In this work, we present results using single molecule magnetic tweezers (MT; Figure 1A) measurements to probe the mechanical properties of DNA-binding ligands under force and torque. In particular, we study three different molecules: ethidium bromide (EtBr), which is a known DNA intercalator (Figure 1B) (30) employed in the staining of DNA molecules during gel electrophoresis; netropsin (31–33), an oligopeptide with anti-microbial activity that binds in DNA’s minor groove (Figure 1C) (34–36); and topotecan (TPT; Figure 1D), a camptothecin-analogue and topoisomerase IB inhibitor that is in clinical use as a chemotherapeutic (37–39). For topotecan, both minor groove binding (40,41) and intercalation (42) have been suggested as interaction modes with bare DNA. Our approach is to study in depth the parameters that can be extracted from our single-molecule approach using EtBr as a model system, and then, to demonstrate the versatility of the approach, extend it to the cases of netropsin and TPT. In the case of TPT, where the mode of binding has been controversial, our results indicate an intercalative binding mode.

Figure 1.
Experimental schematic and the structure of the small molecules under study. (A) Magnetic tweezers experimental configuration, in which a single DNA molecule is tethered between a superparamagnetic bead on one side, and to a glass surface on the other ...

MATERIALS AND METHODS

We use a MT setup similar to that previously described (Figure 1A) (43,44). Briefly, a CCD camera with a sampling frequency of 120 Hz is used to track 1.0 µm diameter, streptavidin-coated superparamagnetic beads (Dynabeads MyOne, Invitrogen-Life Technologies) tethered to the surface by single DNA molecules. As tethers, we employ a 20.6-kb dsDNA construct with 0.6-kb handles on both ends containing multiple biotin and digoxigenin labels, respectively (43). Flow cells are made from microscope coverslips with parafilm spacers. The bottom surfaces are coated with polystyrene and functionalized with anti-digoxigenin antibodies. Prior to the measurements, surfaces are passivated with bovine serum albumin (BSA; 10 mg/ml). Reference beads are attached to the surface and imaged simultaneously with the measurement beads to correct for mechanical drift. Bead positions are tracked in x, y and z with an accuracy of ~5 nm. As magnets, we use gold-plated (Ni–Cu–Ni–Au), 5 × 5 × 5 mm3 neodymium-iron-boron (NdFeB) permanent magnets (SuperMagnete, Germany) (45).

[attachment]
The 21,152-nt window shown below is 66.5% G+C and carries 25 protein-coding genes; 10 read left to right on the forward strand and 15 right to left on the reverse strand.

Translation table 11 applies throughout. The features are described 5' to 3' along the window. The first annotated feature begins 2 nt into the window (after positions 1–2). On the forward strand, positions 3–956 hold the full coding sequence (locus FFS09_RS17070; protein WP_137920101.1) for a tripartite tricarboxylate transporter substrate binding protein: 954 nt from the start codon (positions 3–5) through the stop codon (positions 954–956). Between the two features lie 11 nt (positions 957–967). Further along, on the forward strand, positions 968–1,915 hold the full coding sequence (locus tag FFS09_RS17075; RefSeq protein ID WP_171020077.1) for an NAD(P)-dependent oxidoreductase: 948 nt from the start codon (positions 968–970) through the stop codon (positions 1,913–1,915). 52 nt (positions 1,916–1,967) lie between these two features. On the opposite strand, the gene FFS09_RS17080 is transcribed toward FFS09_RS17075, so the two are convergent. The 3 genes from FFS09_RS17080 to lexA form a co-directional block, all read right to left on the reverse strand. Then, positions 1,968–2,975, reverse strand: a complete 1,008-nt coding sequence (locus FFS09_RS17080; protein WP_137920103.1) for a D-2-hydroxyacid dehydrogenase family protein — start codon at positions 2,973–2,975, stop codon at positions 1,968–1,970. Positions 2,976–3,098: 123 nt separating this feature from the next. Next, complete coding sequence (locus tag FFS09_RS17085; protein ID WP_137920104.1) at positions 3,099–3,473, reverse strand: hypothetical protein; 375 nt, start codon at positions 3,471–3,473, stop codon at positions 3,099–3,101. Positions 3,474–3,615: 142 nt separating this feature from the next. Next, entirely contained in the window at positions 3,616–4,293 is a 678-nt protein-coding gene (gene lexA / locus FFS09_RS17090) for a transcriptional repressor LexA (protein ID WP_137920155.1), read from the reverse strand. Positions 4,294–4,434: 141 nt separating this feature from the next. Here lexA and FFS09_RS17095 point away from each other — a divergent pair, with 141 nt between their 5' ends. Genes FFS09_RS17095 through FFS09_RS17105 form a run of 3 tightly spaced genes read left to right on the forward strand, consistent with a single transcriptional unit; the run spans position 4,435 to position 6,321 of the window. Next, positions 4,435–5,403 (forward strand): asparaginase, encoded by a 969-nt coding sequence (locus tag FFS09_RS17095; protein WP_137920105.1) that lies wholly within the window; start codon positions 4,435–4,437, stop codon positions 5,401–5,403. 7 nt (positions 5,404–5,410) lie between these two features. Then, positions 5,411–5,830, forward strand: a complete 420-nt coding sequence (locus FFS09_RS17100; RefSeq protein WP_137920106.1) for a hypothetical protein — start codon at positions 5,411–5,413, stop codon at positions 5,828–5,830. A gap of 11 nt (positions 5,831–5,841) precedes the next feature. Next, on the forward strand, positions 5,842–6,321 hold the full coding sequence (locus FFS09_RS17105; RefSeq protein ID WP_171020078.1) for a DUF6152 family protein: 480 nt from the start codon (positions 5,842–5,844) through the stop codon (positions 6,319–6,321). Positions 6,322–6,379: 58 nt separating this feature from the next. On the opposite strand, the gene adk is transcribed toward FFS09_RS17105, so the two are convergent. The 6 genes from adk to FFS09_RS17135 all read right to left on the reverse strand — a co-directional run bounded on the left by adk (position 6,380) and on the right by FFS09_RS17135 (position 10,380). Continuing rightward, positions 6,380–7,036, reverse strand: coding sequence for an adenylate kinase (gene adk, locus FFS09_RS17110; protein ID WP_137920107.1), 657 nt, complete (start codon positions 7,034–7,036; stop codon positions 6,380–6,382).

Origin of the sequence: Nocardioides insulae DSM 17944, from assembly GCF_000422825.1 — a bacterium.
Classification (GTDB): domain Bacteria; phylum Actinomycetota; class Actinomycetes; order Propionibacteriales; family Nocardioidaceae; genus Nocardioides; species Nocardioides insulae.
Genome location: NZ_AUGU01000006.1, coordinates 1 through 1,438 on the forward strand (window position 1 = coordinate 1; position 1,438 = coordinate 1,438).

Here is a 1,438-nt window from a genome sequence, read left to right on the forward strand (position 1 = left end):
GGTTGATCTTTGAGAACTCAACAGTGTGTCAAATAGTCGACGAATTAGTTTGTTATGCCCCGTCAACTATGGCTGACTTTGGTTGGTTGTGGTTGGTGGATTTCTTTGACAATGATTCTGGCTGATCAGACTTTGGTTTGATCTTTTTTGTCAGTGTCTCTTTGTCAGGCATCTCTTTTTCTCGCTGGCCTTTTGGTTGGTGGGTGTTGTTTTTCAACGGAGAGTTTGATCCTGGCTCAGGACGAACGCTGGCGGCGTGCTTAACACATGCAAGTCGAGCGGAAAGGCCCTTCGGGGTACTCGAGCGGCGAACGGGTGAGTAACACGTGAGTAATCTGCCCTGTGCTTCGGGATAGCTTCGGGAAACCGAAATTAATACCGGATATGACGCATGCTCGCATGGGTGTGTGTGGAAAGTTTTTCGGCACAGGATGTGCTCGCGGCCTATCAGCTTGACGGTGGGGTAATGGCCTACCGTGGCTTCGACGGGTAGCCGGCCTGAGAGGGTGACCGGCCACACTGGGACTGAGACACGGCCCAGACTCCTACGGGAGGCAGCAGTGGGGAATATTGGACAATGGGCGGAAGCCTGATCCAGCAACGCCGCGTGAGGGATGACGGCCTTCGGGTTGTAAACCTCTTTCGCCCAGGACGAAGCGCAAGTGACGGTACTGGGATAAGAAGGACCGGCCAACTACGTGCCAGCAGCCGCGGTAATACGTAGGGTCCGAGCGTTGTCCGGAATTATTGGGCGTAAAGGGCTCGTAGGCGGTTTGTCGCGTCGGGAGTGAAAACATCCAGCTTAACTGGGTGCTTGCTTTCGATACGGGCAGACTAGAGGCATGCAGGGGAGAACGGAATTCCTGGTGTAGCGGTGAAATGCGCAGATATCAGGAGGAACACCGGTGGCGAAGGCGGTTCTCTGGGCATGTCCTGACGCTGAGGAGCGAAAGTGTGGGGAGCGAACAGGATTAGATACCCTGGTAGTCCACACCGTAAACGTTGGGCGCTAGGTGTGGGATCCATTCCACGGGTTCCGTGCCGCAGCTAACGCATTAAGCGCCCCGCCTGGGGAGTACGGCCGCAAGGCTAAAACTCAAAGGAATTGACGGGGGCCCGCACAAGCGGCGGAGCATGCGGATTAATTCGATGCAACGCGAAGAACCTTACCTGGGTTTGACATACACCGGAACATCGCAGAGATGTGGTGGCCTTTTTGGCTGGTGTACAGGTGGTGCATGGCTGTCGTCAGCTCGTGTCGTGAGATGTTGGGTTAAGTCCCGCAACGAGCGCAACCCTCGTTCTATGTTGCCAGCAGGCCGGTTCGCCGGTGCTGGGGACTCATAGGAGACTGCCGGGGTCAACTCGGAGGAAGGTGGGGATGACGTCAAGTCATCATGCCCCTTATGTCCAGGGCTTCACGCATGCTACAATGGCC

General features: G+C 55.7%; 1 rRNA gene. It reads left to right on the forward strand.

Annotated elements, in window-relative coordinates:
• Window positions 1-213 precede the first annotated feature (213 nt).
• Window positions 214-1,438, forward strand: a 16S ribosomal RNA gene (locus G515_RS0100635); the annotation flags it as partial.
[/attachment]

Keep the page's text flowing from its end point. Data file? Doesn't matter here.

Measurements with EtBr and netropsin are performed in phosphate buffered saline (PBS, 137 mM NaCl, 2.7 mM KCl, 10 mM phosphate buffer, pH 7.4) supplemented with 100 μg/ml BSA, 0.1% Tween and 5 mM sodium azide. Measurements with TPT are performed in 10 mM Tris–HCl buffer, pH 7.4, similarly supplemented with 100 μg/ml BSA, 0.1% Tween and 5 mM sodium azide. Measurements with a specific buffer and drug concentration are initiated by pumping at least 300–400 µl (=3–4 cell volumes) of the appropriate solution through the flow cell and waiting for several minutes to allow for equilibration. We find DNA-binding to be reversible for all three drugs investigated as judged from the fact that the DNA force–extension and rotation–extension behavior (see ‘Results and discussion’ section) returns to that of bare DNA after extensively flushing the flow cell with buffer solution without any drug added (data not shown). However, complete removal of the drugs from the flow cell requires extensive flushing (>2 ml buffer and >30 min time), which may be due to the intrinsic dissociation times of the drugs from DNA or due to residual drug concentrations in the flow cell after initial flushing. To ensure good control over the effective drug concentration, all measurements shown are initiated with DNA molecules in the absence of drug and the drug concentration is only increased for subsequent measurement with the same flow cell.

RESULTS AND DISCUSSION

The binding of small molecule ligands was investigated by measuring their effect on the mechanical properties of DNA, which can be monitored either by varying the force on DNA and measuring the corresponding extension, or by varying the degree of supercoiling of the DNA and again measuring the corresponding extension. We performed these measurements for three types of small molecules: ethidium bromide (Figure 1B), which we employed as our model small molecule, followed by netropsin (Figure 1C) and topotecan (Figure 1D).